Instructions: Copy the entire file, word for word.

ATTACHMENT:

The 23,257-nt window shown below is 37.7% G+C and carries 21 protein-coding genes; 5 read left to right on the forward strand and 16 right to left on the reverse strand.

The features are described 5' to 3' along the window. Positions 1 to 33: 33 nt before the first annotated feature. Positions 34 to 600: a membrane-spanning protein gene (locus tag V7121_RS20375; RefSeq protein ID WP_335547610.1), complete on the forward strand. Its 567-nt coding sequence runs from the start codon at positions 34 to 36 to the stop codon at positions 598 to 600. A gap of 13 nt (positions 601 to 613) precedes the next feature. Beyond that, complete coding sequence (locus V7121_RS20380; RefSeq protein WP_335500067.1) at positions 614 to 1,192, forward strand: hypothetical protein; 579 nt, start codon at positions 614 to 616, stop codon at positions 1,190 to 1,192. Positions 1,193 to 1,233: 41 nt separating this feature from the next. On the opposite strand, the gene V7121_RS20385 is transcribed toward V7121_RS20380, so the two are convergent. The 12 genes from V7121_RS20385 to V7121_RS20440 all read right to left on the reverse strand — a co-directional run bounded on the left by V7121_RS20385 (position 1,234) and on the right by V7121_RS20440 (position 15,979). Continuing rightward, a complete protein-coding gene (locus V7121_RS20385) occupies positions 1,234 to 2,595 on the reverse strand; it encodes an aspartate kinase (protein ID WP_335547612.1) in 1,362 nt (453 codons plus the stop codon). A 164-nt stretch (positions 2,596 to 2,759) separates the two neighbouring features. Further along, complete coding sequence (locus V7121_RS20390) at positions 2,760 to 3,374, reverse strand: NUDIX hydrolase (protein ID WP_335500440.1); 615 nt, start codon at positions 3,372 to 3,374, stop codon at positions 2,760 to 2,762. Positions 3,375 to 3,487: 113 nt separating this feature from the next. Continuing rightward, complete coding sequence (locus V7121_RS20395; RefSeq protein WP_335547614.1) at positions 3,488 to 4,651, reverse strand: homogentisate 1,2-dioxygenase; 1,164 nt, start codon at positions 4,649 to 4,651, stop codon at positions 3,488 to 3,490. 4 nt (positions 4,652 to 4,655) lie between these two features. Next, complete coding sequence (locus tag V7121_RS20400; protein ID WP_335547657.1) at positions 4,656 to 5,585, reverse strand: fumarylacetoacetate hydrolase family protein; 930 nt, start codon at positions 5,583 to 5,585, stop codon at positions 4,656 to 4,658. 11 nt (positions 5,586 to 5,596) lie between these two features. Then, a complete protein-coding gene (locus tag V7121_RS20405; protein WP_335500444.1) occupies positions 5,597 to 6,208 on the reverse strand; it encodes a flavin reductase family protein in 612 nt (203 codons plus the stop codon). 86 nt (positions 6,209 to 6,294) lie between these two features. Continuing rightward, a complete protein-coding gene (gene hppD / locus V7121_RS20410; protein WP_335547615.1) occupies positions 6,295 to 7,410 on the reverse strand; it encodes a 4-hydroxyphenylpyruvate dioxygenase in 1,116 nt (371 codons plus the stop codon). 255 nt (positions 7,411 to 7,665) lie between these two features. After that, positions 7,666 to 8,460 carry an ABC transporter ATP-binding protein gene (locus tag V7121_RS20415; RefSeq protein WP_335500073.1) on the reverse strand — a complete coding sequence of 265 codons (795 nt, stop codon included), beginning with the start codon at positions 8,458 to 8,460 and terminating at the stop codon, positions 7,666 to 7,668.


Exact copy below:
The 23,257-nt window shown below is 37.7% G+C and carries 21 protein-coding genes; 5 read left to right on the forward strand and 16 right to left on the reverse strand.

The features are described 5' to 3' along the window. Positions 1 to 33: 33 nt before the first annotated feature. Positions 34 to 600: a membrane-spanning protein gene (locus tag V7121_RS20375; RefSeq protein ID WP_335547610.1), complete on the forward strand. Its 567-nt coding sequence runs from the start codon at positions 34 to 36 to the stop codon at positions 598 to 600. A gap of 13 nt (positions 601 to 613) precedes the next feature. Beyond that, complete coding sequence (locus V7121_RS20380; RefSeq protein WP_335500067.1) at positions 614 to 1,192, forward strand: hypothetical protein; 579 nt, start codon at positions 614 to 616, stop codon at positions 1,190 to 1,192. Positions 1,193 to 1,233: 41 nt separating this feature from the next. On the opposite strand, the gene V7121_RS20385 is transcribed toward V7121_RS20380, so the two are convergent. The 12 genes from V7121_RS20385 to V7121_RS20440 all read right to left on the reverse strand — a co-directional run bounded on the left by V7121_RS20385 (position 1,234) and on the right by V7121_RS20440 (position 15,979). Continuing rightward, a complete protein-coding gene (locus V7121_RS20385) occupies positions 1,234 to 2,595 on the reverse strand; it encodes an aspartate kinase (protein ID WP_335547612.1) in 1,362 nt (453 codons plus the stop codon). A 164-nt stretch (positions 2,596 to 2,759) separates the two neighbouring features. Further along, complete coding sequence (locus V7121_RS20390) at positions 2,760 to 3,374, reverse strand: NUDIX hydrolase (protein ID WP_335500440.1); 615 nt, start codon at positions 3,372 to 3,374, stop codon at positions 2,760 to 2,762. Positions 3,375 to 3,487: 113 nt separating this feature from the next. Continuing rightward, complete coding sequence (locus V7121_RS20395; RefSeq protein WP_335547614.1) at positions 3,488 to 4,651, reverse strand: homogentisate 1,2-dioxygenase; 1,164 nt, start codon at positions 4,649 to 4,651, stop codon at positions 3,488 to 3,490. 4 nt (positions 4,652 to 4,655) lie between these two features. Next, complete coding sequence (locus tag V7121_RS20400; protein ID WP_335547657.1) at positions 4,656 to 5,585, reverse strand: fumarylacetoacetate hydrolase family protein; 930 nt, start codon at positions 5,583 to 5,585, stop codon at positions 4,656 to 4,658. 11 nt (positions 5,586 to 5,596) lie between these two features. Then, a complete protein-coding gene (locus tag V7121_RS20405; protein WP_335500444.1) occupies positions 5,597 to 6,208 on the reverse strand; it encodes a flavin reductase family protein in 612 nt (203 codons plus the stop codon). 86 nt (positions 6,209 to 6,294) lie between these two features. Continuing rightward, a complete protein-coding gene (gene hppD / locus V7121_RS20410; protein WP_335547615.1) occupies positions 6,295 to 7,410 on the reverse strand; it encodes a 4-hydroxyphenylpyruvate dioxygenase in 1,116 nt (371 codons plus the stop codon). 255 nt (positions 7,411 to 7,665) lie between these two features. After that, positions 7,666 to 8,460 carry an ABC transporter ATP-binding protein gene (locus tag V7121_RS20415; RefSeq protein WP_335500073.1) on the reverse strand — a complete coding sequence of 265 codons (795 nt, stop codon included), beginning with the start codon at positions 8,458 to 8,460 and terminating at the stop codon, positions 7,666 to 7,668.